In operation, the automatic boot procedure provider 360 initially receives an Internet Protocol (IP) address request from a non-booted resource (e.g., resource 321) to the MAC receiver 410. In one embodiment, the request contains the MAC address of that non-booted resource 321. Once the MAC receiver 410 receives the boot request, the non-booted resource 321's MAC address is passed to the comparator 420. Although the non-booted resource is referred to herein as resource 321, it is understood that any server may be used. The utilization of resource 321 in the present example is merely for purposes of brevity and clarity.
In one embodiment, the MAC comparator 420 performs a MAC address comparison. That is, the comparator 420 compares the MAC address received from the non-booted resource 321 to a database of manufacturer MAC addresses (such as database 500 of
Once the MAC address for the non-booted resource 321 is compared with the database 500 of
However, if the non-booted resource MAC address look-up results in a plurality of associated netboot kernels and configuration scripts, each applicable netboot kernel will be provided to the configuration script provider 440. The configuration script provider 440 will then provide each netboot kernel and associated configuration script to the non-boot resource 321 until the resource 321 boots or the supply of netboot kernels and associated scripts are exhausted.
For example, a network card may have a MAC address range known to support multiple servers and thereby having a plurality of possible netboot kernel and configuration script associations. In this case, the MAC comparator 420 identifies the servers that are associated with the MAC address. The MAC comparator 420 will provide this information to the netboot kernel provider 430 and configuration script provider 440. Then, as stated herein, the netboot kernel provider 430 and configuration script provider 440 will provide the netboot kernels and configurations (for the listed servers with MAC addresses in this range) to the non-booted resource 321 until it boots or the supply of netboot kernels and associated scripts are exhausted.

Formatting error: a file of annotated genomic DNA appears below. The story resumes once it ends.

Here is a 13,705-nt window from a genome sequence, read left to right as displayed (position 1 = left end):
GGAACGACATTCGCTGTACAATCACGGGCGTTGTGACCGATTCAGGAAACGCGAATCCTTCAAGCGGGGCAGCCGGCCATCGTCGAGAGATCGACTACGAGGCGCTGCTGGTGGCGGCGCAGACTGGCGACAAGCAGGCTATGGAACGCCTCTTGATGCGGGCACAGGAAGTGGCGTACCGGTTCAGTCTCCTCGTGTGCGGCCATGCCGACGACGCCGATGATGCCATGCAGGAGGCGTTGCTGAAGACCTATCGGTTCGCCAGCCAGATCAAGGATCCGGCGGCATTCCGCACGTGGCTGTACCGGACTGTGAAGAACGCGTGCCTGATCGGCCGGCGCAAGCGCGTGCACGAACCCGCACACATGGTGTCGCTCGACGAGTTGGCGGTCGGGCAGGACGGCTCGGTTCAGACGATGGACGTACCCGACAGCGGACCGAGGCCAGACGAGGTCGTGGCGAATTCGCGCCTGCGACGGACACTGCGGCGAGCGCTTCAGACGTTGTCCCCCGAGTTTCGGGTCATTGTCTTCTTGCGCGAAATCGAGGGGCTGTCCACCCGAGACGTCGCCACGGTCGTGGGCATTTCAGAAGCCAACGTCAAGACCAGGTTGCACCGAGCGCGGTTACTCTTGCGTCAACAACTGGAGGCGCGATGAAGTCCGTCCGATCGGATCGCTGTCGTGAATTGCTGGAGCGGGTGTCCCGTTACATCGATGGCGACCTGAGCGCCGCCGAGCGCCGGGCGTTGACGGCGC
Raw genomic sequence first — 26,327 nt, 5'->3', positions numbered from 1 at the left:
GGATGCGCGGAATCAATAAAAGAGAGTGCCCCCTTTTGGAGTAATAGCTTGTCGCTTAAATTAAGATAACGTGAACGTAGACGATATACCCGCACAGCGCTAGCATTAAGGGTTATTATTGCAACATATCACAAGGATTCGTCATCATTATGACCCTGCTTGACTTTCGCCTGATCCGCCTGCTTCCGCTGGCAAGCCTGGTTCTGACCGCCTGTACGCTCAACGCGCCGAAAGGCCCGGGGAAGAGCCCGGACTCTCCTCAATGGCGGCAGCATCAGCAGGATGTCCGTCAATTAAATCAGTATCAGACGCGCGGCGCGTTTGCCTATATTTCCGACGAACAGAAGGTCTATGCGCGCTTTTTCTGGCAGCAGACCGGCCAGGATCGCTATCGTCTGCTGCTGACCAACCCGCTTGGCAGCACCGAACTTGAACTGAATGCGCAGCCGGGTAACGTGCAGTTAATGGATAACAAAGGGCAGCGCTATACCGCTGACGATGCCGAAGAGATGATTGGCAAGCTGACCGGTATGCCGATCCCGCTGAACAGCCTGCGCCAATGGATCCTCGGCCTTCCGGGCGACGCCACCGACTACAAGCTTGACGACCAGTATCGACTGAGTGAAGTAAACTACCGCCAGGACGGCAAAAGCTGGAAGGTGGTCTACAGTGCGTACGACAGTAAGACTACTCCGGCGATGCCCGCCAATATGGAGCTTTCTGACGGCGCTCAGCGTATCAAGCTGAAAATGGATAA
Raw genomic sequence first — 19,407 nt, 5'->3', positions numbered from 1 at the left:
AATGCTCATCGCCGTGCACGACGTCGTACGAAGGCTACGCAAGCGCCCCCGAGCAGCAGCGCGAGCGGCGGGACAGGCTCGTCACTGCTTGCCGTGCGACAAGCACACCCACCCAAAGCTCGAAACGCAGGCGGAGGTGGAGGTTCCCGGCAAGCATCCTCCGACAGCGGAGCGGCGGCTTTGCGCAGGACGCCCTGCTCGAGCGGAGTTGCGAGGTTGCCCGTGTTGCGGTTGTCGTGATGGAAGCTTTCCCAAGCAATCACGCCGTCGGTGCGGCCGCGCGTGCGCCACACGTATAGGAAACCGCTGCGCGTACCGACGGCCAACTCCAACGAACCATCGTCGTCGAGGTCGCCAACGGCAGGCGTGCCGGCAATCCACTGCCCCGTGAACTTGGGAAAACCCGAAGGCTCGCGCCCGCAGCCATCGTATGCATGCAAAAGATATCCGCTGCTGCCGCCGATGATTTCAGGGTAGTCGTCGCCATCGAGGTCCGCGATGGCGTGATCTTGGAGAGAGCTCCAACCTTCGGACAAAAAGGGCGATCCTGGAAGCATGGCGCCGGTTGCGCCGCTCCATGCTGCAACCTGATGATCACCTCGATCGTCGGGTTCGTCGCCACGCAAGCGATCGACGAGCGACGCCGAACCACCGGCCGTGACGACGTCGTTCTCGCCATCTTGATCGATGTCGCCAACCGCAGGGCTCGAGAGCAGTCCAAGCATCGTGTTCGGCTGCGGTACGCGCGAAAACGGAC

In general, the netboot kernel is the first piece of software that is provided via the LAN fabric to start a compute resource. This software is loaded into the systems main memory and remains in place during system operations. As such, this netboot kernel must be made as small as possible while still being able to initiate the device and provide the necessary system services in managing memory, disks, processes, or the like. In general, configuration scripts are programming instructions or commands that are executed automatically. For example, a script provided by Configuration Script Provider 440 will direct non-booted resource 321 to accomplish any number of tasks as determined by an administrator within the NOC.